Saudi Arabian hip hop artist Qusai talks about Arabs Got Talent, the shaabi music influences in his latest single and what it takes to make it in the industry.
By Dominika Maslikowski
Photos courtesy of Qusai
He’s considered a pioneer: one of the first Arabic hip hop artists and an inspiration for hundreds of musicians across the region. In 2007, Qusai hosted MTV Arabia’s Hip Hop Na, a talent search that was the first Arabic hip hop show. As the co-host for four seasons of Arabs Got Talent, he has managed to introduce thousands to the hip hop genre.
Qusai Kheder (known as Qusai aka Don Legend the Kamelion on stage,) brought the sounds of his native Hejaz, Saudi Arabia, to his first single “The Wedding.” Since then he’s broadened his scope in “Yalla,” (2012,) a single from his third album that references the sounds of Lebanon, Syria, Palestine and Jordan.
Now Qusai says his lifelong love for Egypt has inspired his latest single “Umm El-Dunia,” in which the rapper from Jeddah teams up with MC Sadat and MC Alaa 50 Cent, two Egyptian musicians from Salam City who are considered the godfathers of electro shaabi. “They’re fans of me and my music and they respect me as an artist,” Qusai says. “I respect the fact they welcomed it and they showed me love and sincerity.”
In the video for the single, Qusai’s rhythmic beats are paired with the more chaotic shaabi sounds as the trio of musicians is seen atop a camel at the pyramids and referencing Um Kolthoum.
We talk to Qusai about blending his beats with the synth lines of electro shaabi, the role of talent shows and his work as a mentor and hip hop pioneer.
What is the role of shows like Arabs Got Talent, and how do they influence the music scene in the Arab world?
First and foremost it’s an entertainment show. In show business the most important thing is to entertain the audience, but also at the same time all these talent shows are mainly a huge major outlet for all kinds of raw talent from around the Middle East. And sometimes they have the so-called talent – the people who really believe in themselves, or who just want to act silly. That’s the entertaining part of the show. But it definitely sheds the light on so many people from all around the world to millions of viewers who never thought: oh this guy is from Morocco and he does this, and this girl is from Tunisia and she does that. It also helps people to explore their talent. And some of them might turn that from being just a talent or hobby to a career and making a living.
I loved being a part of the show for four seasons. It’s been great. I truly believe that it connects us. It connects the talent and the people more than anything. TV and media are such powerful things that they can make people love each other or hate each other. Our job as entertainers is to make them love each other.
Is it now easier for young artists to break through in the music scene in Egypt and the Arab world?
There’s nothing easy, especially when it comes to raw talent, because there are not many outlets and not much attention and support from people who are in a position to do so- from the coordinators to the booking agents to the industry itself (the labels, record companies, agencies, the media.) So that’s why the talent themselves took advantage of the Internet and social media to connect with each other.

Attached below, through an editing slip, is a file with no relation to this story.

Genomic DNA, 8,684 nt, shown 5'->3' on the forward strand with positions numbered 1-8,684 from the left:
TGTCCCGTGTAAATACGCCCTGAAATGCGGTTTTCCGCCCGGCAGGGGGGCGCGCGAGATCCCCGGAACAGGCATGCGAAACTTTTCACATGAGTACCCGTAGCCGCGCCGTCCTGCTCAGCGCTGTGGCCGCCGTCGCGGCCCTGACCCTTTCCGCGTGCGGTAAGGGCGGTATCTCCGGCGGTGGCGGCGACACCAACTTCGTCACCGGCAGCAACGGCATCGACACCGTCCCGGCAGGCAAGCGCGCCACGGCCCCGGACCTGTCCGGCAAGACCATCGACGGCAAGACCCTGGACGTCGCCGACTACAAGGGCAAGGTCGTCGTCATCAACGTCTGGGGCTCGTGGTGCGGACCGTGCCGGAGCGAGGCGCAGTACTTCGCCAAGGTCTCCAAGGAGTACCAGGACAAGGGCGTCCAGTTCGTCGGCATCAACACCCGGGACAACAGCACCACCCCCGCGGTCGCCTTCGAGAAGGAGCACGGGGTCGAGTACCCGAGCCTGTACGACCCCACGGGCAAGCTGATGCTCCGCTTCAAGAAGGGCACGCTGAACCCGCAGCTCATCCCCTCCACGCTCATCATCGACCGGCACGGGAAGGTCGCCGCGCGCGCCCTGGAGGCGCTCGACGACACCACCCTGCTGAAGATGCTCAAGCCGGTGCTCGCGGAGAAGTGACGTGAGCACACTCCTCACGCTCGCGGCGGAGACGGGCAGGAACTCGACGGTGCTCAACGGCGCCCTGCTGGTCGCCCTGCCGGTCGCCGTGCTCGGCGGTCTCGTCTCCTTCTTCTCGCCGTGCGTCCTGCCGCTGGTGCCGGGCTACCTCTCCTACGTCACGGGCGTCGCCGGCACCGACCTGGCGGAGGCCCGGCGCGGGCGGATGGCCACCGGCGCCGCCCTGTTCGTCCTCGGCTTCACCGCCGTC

And that’s where you might get your opportunity because someone big saw the raw talent and you capitalized on that. Otherwise, it’s different from one country to another in the Middle East. Saudi Arabia is very conservative, and there are no such outlets… Egypt is a little bit more open and liberal and countries like the UAE are opening new outlets now. Morocco is considered one of the biggest. But if you want to compare the rest of the Arab world to Europe or the states, then no. Over there it’s so open that there is already competition between talent – who’s better than the other. While here, to make it? Oooh. You gotta break walls and face bumps and obstacles.
What does it mean to win a show like Arabs Got Talent? Does it guarantee success in the musical industry?
It depends on the winners themselves. It depends on that talent. If you’re in it for the wrong reasons, then great. You won the title, you won the car, you won the money. If you’re in it for the right reasons, then your hussle, your ambition and your drive is not gonna stop. Because we have witnessed that there are some talents who made it to the semi-finals who are currently doing much better on their path and their career than the winners. It’s really depends on the person and how far you want to take it and capitalize on that success you’ve reached.
Does the political atmosphere affect the release of your single?
Not at all, because when it comes to all these political views I don’t pay attention to that at all. I just go where my energy tells me to do so, and it happens to be that the song came at the time where all these things are happening in Egypt.
For me, I just like to express my love for Egypt and what I wrote. I’m speaking as an Arab person and how they view the good in Egypt, how they look at Egypt and how they love Egypt. That’s why a lot of people relate to what I say. And when the Egyptian people hear it they’ll know that’s love and that’s sincerity, and they appreciate and recognize that.
Breaking into the market in Egypt is a mission because you’re talking about the biggest market in the Middle East. I broke into the market in Egypt awhile ago but on a small scale, which is hip hop. And here comes Arabs Got Talent and opened that door and made it something huge not only for me to go in but for so many others. For whoever wants to do it right.
Read the full interview in the October issue.